opportunities and challenges for india in an emerging globalising economy n.
Skip this Video
Loading SlideShow in 5 Seconds..
Opportunities and Challenges for India in an Emerging Globalising Economy PowerPoint Presentation
Download Presentation
Opportunities and Challenges for India in an Emerging Globalising Economy

Opportunities and Challenges for India in an Emerging Globalising Economy

163 Views Download Presentation
Download Presentation

Opportunities and Challenges for India in an Emerging Globalising Economy

- - - - - - - - - - - - - - - - - - - - - - - - - - - E N D - - - - - - - - - - - - - - - - - - - - - - - - - - -
Presentation Transcript

  1. Opportunities and Challenges for India in an EmergingGlobalising Economy Dr. N.C.PAHARIYAAssociate ProfessorDepartment of EconomicsUniversity of Rajasthan, Jaipur&Fellow, CUTS International, Jaipur

  2. Introduction “India’s growth has been impressive-9.7% in 2006, 8.9% in 2007 and we are viewing at 8.4% in 2008. That is really an impressive growth pattern. It will be a good example for other countries in the region to see that flexible exchange rates could be very useful to manage a booming economy as is the case of India”. IMF MD: Rodrigo de Rato 16 Oct.07 2. "China is the most preferred investment location, followed by India, the US and then the Russian Federation and Brazil," it said. India's ranking in inward FDI performance index has also improved to 113 in 2006 from 121 in 2005.” UNCTAD: World Investment Report, 2007. “…. The Indian economy can grow at 10 per cent in the coming decade with structural reforms; …country's stock market would outperform developed and emerging markets over the next five years. It also projected rupee to rise significantly against the US dollar.” Lehman Brothers: US Global Consulting Firm If grows at 8%, it can double in size in next 9 years

  3. Performance of Indian Economy since 1990 HIGHLIGHTS High growth trajectory- GDP and Per Capita GDP Integration with world economy Services sector revolution • Low inflation (good monetary policy and exchange rate management) Fiscal discipline

  4. Figure 1: GDP Growth Rates

  5. Figure 2: Merchandise exports of India ($ billion)

  6. Figure 3: Exports (goods+services) to GDP ratio

  7. Services sector Revolution share in GDP has risen to 55% in 2006-07 compared to 41% in 1990-91. Goods exports about 1% of World’s while Services exports 1.3% of world’s in 2005-06. In India Services contributes 30% (both exports and imports) while this share is around 20% in most countries. Services exports grew by 16% during 1994-2005 significantly higher than world average (7.3%), even China (14.2%) Highly diversified: IT and ITES now dominating capturing 49% of total services exports (cagr 28% 1999-2005) shares ¼ of total export earnings. High comparative advantage in international trade (shown in Table1)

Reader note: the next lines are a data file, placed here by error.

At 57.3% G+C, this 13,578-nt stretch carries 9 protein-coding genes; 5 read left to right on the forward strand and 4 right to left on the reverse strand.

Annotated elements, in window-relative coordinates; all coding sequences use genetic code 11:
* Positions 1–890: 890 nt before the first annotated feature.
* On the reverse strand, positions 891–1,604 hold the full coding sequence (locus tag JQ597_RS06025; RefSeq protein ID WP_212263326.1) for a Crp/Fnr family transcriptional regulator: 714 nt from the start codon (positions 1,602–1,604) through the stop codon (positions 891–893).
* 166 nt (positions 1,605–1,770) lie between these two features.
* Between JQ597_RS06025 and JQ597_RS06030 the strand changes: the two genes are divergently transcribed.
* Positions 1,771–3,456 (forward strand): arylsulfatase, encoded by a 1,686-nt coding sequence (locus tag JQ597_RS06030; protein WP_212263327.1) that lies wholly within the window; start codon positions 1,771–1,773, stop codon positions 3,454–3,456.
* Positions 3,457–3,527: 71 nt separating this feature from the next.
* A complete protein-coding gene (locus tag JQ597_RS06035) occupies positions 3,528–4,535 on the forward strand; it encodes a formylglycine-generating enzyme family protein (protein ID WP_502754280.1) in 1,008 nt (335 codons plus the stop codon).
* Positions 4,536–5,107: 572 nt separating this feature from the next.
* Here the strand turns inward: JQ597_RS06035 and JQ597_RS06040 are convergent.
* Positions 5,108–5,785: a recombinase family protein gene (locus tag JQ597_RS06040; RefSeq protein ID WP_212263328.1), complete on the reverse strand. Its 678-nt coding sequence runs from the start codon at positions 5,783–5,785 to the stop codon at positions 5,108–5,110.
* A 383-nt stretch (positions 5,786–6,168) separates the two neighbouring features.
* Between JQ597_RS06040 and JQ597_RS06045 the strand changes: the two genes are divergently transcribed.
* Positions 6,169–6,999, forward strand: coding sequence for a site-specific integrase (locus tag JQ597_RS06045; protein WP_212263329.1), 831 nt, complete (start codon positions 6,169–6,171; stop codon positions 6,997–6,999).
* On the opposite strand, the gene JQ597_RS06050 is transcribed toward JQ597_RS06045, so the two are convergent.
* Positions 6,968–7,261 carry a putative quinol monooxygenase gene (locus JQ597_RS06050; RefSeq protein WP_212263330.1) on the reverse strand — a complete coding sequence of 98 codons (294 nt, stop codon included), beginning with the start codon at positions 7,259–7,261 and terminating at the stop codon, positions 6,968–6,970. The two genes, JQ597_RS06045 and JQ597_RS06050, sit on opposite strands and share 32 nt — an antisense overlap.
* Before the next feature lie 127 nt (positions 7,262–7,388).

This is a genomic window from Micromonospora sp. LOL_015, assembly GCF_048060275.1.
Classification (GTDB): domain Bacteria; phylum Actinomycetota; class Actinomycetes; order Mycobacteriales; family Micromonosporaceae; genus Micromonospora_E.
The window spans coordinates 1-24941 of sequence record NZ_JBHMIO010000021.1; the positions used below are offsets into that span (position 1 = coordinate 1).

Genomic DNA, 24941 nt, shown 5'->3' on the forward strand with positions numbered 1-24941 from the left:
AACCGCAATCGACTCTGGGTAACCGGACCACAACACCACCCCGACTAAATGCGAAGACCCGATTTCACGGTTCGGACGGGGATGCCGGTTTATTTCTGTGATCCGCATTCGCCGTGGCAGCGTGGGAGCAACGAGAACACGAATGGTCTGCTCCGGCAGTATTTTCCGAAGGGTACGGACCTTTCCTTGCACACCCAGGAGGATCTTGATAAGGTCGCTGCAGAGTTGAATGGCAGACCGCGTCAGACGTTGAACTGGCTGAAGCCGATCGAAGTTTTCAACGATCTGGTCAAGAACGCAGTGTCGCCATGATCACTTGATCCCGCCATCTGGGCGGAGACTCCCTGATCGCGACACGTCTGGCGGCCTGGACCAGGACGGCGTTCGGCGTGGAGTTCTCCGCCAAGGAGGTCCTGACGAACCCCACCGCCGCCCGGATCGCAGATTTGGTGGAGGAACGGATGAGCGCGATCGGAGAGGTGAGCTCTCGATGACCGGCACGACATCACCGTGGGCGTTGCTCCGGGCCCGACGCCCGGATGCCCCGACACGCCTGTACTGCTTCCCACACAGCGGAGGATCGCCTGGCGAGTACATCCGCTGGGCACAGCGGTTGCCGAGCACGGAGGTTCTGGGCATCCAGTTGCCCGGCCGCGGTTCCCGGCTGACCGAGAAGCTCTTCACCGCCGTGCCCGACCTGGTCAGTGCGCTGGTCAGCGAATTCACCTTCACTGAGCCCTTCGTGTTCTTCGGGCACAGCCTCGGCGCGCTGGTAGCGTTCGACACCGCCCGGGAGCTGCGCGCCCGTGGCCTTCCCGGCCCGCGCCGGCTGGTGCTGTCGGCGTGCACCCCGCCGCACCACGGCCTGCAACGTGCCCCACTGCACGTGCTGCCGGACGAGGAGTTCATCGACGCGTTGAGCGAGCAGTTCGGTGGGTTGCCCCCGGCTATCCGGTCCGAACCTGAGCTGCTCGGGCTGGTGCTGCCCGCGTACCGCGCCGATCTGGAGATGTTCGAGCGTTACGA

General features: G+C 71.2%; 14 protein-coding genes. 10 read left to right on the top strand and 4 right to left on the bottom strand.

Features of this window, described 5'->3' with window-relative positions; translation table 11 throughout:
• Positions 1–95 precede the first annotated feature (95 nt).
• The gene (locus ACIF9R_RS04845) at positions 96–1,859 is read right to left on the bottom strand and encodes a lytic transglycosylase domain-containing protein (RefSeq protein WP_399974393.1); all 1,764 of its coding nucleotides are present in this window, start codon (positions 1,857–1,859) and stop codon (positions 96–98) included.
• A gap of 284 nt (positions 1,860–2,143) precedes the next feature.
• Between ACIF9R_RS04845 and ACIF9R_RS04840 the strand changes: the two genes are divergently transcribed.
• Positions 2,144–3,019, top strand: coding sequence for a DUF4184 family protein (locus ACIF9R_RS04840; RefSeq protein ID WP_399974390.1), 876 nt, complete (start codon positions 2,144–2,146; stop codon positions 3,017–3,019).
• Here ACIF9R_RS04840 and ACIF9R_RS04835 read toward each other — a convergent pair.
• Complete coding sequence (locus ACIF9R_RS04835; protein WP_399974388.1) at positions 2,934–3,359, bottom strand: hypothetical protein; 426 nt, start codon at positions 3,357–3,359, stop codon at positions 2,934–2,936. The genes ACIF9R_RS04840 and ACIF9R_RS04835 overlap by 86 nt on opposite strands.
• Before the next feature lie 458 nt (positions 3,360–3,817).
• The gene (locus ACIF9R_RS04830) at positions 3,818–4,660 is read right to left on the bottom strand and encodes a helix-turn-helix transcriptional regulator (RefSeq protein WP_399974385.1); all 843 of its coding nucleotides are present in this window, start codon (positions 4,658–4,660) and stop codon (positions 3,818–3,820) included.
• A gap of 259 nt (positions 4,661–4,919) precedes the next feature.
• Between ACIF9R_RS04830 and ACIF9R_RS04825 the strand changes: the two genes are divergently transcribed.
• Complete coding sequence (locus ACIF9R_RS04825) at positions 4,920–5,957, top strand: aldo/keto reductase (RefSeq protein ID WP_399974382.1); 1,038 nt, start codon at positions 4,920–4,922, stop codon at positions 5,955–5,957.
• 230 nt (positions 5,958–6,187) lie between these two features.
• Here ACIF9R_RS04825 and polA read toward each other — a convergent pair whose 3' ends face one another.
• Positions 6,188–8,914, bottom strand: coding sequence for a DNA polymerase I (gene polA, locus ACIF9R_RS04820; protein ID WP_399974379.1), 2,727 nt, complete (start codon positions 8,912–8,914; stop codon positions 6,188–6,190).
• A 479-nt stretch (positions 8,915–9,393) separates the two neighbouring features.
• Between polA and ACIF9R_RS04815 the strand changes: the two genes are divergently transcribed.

8. Revealed Comparative Advantage Indices in Services in Selected Countries

  9. Low inflation and better monetary and FE management • 1991-96 – 10.06% • 1996-01 – 5.1% • 2001-06 – 4.74% • 2007 - 4.65% • Fiscal Discipline – • FRBMA August 26, 2003 • Fiscal deficit 6.6% in 1990-91 reduced to 3.8% in 2006-07.

  10. Lowlights • Slow agricultural growth overburdened by heavy population • Stagnant manufacturing growth • Subsistent Economy with high poverty • Infrastructure bottlenecks 32 hours dilemma! • Rigid and outdated labour laws and bureaucratic hurdles • Low FDI inflow

  11. Slow Agricultural Growth and Overburdened 10% growth in GDP possible but only if agriculture grows at a rate of 4% • Acceleration in agriculture is essential to make growth more inclusive • 57% of labour force is dependent on agriculture while its share in GDP declined gradually over time and now stands ad 18%. Overwhelming burden of labour force on agriculture • SEZs offers an opportunity to not only move labour from agriculture to industry and services but will help manufactures to take-off.